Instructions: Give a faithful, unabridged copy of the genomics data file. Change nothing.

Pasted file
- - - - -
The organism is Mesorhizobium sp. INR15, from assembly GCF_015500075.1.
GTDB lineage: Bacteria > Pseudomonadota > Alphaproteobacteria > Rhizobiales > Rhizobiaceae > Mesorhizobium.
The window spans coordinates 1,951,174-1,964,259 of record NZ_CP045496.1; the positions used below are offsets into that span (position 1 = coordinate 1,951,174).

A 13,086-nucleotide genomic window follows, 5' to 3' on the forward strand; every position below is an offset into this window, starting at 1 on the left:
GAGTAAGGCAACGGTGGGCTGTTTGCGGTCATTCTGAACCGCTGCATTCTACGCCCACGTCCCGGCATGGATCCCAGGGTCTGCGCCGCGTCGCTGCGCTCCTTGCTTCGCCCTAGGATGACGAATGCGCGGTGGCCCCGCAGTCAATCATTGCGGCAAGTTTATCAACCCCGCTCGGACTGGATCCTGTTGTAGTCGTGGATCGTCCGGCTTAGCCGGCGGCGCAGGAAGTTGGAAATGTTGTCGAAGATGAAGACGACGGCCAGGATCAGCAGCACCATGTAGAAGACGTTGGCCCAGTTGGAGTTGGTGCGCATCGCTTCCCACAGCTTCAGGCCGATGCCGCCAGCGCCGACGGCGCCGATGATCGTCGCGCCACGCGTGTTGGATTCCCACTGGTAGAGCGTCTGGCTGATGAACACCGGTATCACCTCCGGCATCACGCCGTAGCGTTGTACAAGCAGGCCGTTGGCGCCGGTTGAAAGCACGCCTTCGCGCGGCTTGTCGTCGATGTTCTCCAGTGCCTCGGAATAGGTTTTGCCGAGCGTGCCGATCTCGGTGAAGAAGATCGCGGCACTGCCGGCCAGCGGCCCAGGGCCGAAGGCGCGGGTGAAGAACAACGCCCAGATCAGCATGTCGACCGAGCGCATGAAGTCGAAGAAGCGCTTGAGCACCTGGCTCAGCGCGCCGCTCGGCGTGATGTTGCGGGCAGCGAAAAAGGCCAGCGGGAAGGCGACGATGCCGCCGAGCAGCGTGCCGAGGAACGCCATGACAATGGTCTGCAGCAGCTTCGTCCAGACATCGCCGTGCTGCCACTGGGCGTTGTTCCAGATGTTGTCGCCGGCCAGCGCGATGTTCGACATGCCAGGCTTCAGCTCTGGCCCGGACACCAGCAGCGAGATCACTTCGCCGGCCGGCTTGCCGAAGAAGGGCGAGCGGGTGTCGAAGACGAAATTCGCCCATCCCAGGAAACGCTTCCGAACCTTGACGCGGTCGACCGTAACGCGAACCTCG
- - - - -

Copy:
The organism is Mesorhizobium sp. INR15, from assembly GCF_015500075.1.
GTDB lineage: Bacteria > Pseudomonadota > Alphaproteobacteria > Rhizobiales > Rhizobiaceae > Mesorhizobium.
The window spans coordinates 1,951,174-1,964,259 of record NZ_CP045496.1; the positions used below are offsets into that span (position 1 = coordinate 1,951,174).

A 13,086-nucleotide genomic window follows, 5' to 3' on the forward strand; every position below is an offset into this window, starting at 1 on the left:
GAGTAAGGCAACGGTGGGCTGTTTGCGGTCATTCTGAACCGCTGCATTCTACGCCCACGTCCCGGCATGGATCCCAGGGTCTGCGCCGCGTCGCTGCGCTCCTTGCTTCGCCCTAGGATGACGAATGCGCGGTGGCCCCGCAGTCAATCATTGCGGCAAGTTTATCAACCCCGCTCGGACTGGATCCTGTTGTAGTCGTGGATCGTCCGGCTTAGCCGGCGGCGCAGGAAGTTGGAAATGTTGTCGAAGATGAAGACGACGGCCAGGATCAGCAGCACCATGTAGAAGACGTTGGCCCAGTTGGAGTTGGTGCGCATCGCTTCCCACAGCTTCAGGCCGATGCCGCCAGCGCCGACGGCGCCGATGATCGTCGCGCCACGCGTGTTGGATTCCCACTGGTAGAGCGTCTGGCTGATGAACACCGGTATCACCTCCGGCATCACGCCGTAGCGTTGTACAAGCAGGCCGTTGGCGCCGGTTGAAAGCACGCCTTCGCGCGGCTTGTCGTCGATGTTCTCCAGTGCCTCGGAATAGGTTTTGCCGAGCGTGCCGATCTCGGTGAAGAAGATCGCGGCACTGCCGGCCAGCGGCCCAGGGCCGAAGGCGCGGGTGAAGAACAACGCCCAGATCAGCATGTCGACCGAGCGCATGAAGTCGAAGAAGCGCTTGAGCACCTGGCTCAGCGCGCCGCTCGGCGTGATGTTGCGGGCAGCGAAAAAGGCCAGCGGGAAGGCGACGATGCCGCCGAGCAGCGTGCCGAGGAACGCCATGACAATGGTCTGCAGCAGCTTCGTCCAGACATCGCCGTGCTGCCACTGGGCGTTGTTCCAGATGTTGTCGCCGGCCAGCGCGATGTTCGACATGCCAGGCTTCAGCTCTGGCCCGGACACCAGCAGCGAGATCACTTCGCCGGCCGGCTTGCCGAAGAAGGGCGAGCGGGTGTCGAAGACGAAATTCGCCCATCCCAGGAAACGCTTCCGAACCTTGACGCGGTCGACCGTAACGCGAACCTCG